Most strikers who come to Major League Soccer from abroad bring measurable pedigrees with them: stat pages in global soccer databases, highlight clips on YouTube, and so on.
But when Bethlehem Steel coach Brendan Burke flew to Jamaica a few years ago to scout Cory Burke, the Union's future top striker was barely known.
Brendan knew Cory had scored 25 goals in three seasons in Jamaica's domestic league, and knew the then-24-year-old's agent well. When that agent, Damani Ralph, sent a strong scouting report, Burke and the Union believed it.
Ralph, a former teammate of Union manager Jim Curtin with the Chicago Fire, knew a few things about scouting strikers. He was a pretty good one in his day, scoring 24 goals in two years for the Fire before moving to Russia for two seasons. He had sent good clients to the Union before, and believed Burke had potential.
"You saw the raw talent that he has, which is his physical tools and his ability to score," Ralph said. "Cory obviously was a late bloomer … but I knew that he had the right mentality from watching him. I knew he was hungry, and it was just a matter of getting an opportunity."
Brendan Burke picked the right game to attend, as Cory scored twice. Not long thereafter, an offer came to move to Bethlehem. After two years in the USL, he convinced the Union he was good enough to play in MLS, and got a senior-level contract last December.
At first, he was expected to be a reserve. But when the team began preseason training, Burke started making a big impression on Curtin.
"You just would see in 15 minutes [that] the havoc that he caused and the shots he got off were greater than the other guys'," Curtin said. "So you could tell he was ready for something."
Eventually, those flashes turned into consistency. Burke made his first start in mid-May, scoring a goal at Montreal in what became the Union's first road win of the year. Over the next two months, he rose to the top of the depth chart.
Burke ended the regular season as the team's top scorer, with 12 goals in all competitions. His rise is one of the biggest reasons the Union are back in the playoffs.
"I came here and I adjusted to the system, and exactly what the coaches wanted, and I do pretty well now," he said. "I do exactly what the coaches want and what my teammates want from me … to hold up the ball, to run behind."
And, of course, to put the ball in the net.
A ‘rough diamond’
Dick Schreuder is the least-known of the Union's assistant coaches, but to Cory Burke, he's by far the most important. Schreuder works the most with the team's forward corps, and his impact on Burke has been significant.
"He's maybe a father-coach for me," Burke said. "He's always there motivating me, talking to me [about] what I need to do more, and always wants the best for me."
Schreuder joined the Union in February, hired from his native Netherlands by Earnie Stewart. He could tell quickly that Burke had potential.
"He was like a really rough diamond," Schreuder said. The two worked on making smarter runs, and making the right reads of teammates' runs and passes. Burke proved a willing student.
"He understands quicker than [he did] at the start of the season," Schreuder said. "If you are prepared to work hard, then you will succeed and you can be a better player. And I think you see that with Cory."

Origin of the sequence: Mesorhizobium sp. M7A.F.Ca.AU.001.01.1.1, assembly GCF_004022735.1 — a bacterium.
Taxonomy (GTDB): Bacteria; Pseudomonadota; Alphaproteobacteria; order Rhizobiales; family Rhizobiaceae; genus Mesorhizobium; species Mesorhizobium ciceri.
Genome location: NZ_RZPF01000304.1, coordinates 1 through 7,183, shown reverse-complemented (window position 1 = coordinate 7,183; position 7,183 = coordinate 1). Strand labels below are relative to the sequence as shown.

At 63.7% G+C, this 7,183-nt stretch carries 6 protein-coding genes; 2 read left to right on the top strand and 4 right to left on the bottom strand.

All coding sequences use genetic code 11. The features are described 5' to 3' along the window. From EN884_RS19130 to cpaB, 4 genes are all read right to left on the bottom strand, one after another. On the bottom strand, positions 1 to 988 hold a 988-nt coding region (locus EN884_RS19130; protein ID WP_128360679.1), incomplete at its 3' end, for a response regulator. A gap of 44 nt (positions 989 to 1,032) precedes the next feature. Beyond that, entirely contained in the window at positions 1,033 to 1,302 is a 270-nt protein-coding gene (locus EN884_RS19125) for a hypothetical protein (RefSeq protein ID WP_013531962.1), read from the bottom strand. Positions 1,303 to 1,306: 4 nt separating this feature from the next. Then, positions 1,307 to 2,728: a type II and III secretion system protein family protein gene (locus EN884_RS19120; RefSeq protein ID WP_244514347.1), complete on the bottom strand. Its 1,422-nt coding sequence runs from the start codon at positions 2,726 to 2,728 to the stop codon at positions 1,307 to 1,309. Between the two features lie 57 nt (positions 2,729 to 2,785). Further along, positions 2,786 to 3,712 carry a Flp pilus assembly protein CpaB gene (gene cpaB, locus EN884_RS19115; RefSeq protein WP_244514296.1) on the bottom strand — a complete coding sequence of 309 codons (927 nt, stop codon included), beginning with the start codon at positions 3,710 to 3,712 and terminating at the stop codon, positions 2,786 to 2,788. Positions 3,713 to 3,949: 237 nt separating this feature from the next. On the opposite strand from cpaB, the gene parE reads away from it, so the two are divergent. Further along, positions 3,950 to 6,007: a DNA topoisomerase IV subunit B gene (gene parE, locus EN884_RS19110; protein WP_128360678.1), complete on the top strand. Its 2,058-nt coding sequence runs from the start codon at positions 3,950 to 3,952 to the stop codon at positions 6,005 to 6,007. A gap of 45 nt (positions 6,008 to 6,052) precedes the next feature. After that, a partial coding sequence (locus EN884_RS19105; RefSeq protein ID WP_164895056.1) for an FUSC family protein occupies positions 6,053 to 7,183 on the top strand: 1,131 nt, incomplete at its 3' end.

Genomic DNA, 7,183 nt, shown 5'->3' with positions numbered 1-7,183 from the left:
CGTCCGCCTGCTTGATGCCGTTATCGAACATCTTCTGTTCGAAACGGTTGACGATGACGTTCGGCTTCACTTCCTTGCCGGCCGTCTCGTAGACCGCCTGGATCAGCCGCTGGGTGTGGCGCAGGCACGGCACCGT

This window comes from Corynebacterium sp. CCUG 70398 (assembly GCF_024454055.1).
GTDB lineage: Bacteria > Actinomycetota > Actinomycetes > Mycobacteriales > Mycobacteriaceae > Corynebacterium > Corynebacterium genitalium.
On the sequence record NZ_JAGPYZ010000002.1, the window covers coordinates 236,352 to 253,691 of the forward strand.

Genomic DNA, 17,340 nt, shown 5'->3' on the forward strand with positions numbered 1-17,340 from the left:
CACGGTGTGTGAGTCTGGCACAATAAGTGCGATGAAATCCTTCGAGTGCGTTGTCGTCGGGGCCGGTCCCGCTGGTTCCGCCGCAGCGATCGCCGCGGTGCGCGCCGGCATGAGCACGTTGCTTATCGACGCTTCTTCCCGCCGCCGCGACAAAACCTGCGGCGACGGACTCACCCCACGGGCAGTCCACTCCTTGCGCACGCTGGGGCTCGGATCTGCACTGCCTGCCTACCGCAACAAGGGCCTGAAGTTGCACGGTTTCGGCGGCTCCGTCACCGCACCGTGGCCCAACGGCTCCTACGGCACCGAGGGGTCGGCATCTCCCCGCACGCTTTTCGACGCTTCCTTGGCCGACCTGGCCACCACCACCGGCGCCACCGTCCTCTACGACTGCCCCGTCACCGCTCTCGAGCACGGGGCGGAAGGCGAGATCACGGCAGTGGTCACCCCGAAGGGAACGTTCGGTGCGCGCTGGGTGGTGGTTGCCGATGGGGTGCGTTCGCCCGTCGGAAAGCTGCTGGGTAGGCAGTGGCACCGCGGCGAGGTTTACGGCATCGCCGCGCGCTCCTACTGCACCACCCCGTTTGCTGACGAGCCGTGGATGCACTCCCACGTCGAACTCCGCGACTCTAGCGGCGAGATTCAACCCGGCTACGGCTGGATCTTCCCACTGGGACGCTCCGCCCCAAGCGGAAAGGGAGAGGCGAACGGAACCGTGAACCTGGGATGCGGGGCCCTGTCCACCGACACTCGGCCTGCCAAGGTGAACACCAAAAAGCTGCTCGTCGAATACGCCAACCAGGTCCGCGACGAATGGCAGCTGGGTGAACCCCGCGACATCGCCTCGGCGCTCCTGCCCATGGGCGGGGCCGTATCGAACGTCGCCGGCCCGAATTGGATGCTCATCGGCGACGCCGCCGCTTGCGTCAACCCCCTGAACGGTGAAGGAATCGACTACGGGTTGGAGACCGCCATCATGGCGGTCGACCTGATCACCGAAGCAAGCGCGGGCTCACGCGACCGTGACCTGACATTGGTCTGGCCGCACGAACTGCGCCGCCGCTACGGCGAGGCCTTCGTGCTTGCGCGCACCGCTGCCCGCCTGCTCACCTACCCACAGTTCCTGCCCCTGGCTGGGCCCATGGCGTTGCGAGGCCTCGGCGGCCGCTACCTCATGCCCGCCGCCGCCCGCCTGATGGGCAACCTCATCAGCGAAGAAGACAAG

Burke's transition to life in America was supported by a strong network of family and friends. He has three relatives in New York who helped him settle here, and who come down to Chester regularly to watch his games. He has Ralph, who kept close to his client when Burke tore a meniscus just a few weeks after joining Bethlehem. And he has a countryman in Andre Blake who sees his teammate's potential up close.
"He's a natural goal scorer, which not a lot of people are," Blake said. "I tell him every day, you can change your life and you have to realize that, and you have to keep putting in the work. … The sky is the limit. He can go as far as he wants to go, and the decision is his."
For now, Burke is happy to be thriving in Philadelphia, both on and off the field.
"It's good [off the field] — other than the cold, you know. … But it's good being here for the past few years," he said. "Every year I take it step by step and things get much better. I have family and more friends, and communicate more with teammates and the fans. So I enjoy every moment of it."
Union at New York City FC
First round of the playoffs, Wednesday, 7 p.m. at Yankee Stadium, New York
Union's record: 15-14-5, 50 points (6th in the East); 6-8-3 on the road
New York's record: 16-10-8, 56 points (3rd in the East); 12-1-4 at home
Series history: New York 5 wins, Union 3 wins, 1 tie
At Yankee Stadium: New York 3 wins, Union 0 wins, 1 tie
Histories in the playoffs: Neither team has ever won a postseason series. The Union lost in the 2011 conference semifinals and the 2016 first round; New York lost in the conference semifinals in 2016 and 2017.
Potential conference semifinal matchups: If the Union pull off the upset Wednesday, they'll face the No. 1 seed New York Red Bulls, who won the Supporters' Shield for MLS' best regular-season record. If NYCFC win, they will face No. 2 seed Atlanta United. In either case, the lower seed will host the first leg on Nov. 4, and the higher seed will host the second leg on Nov. 11.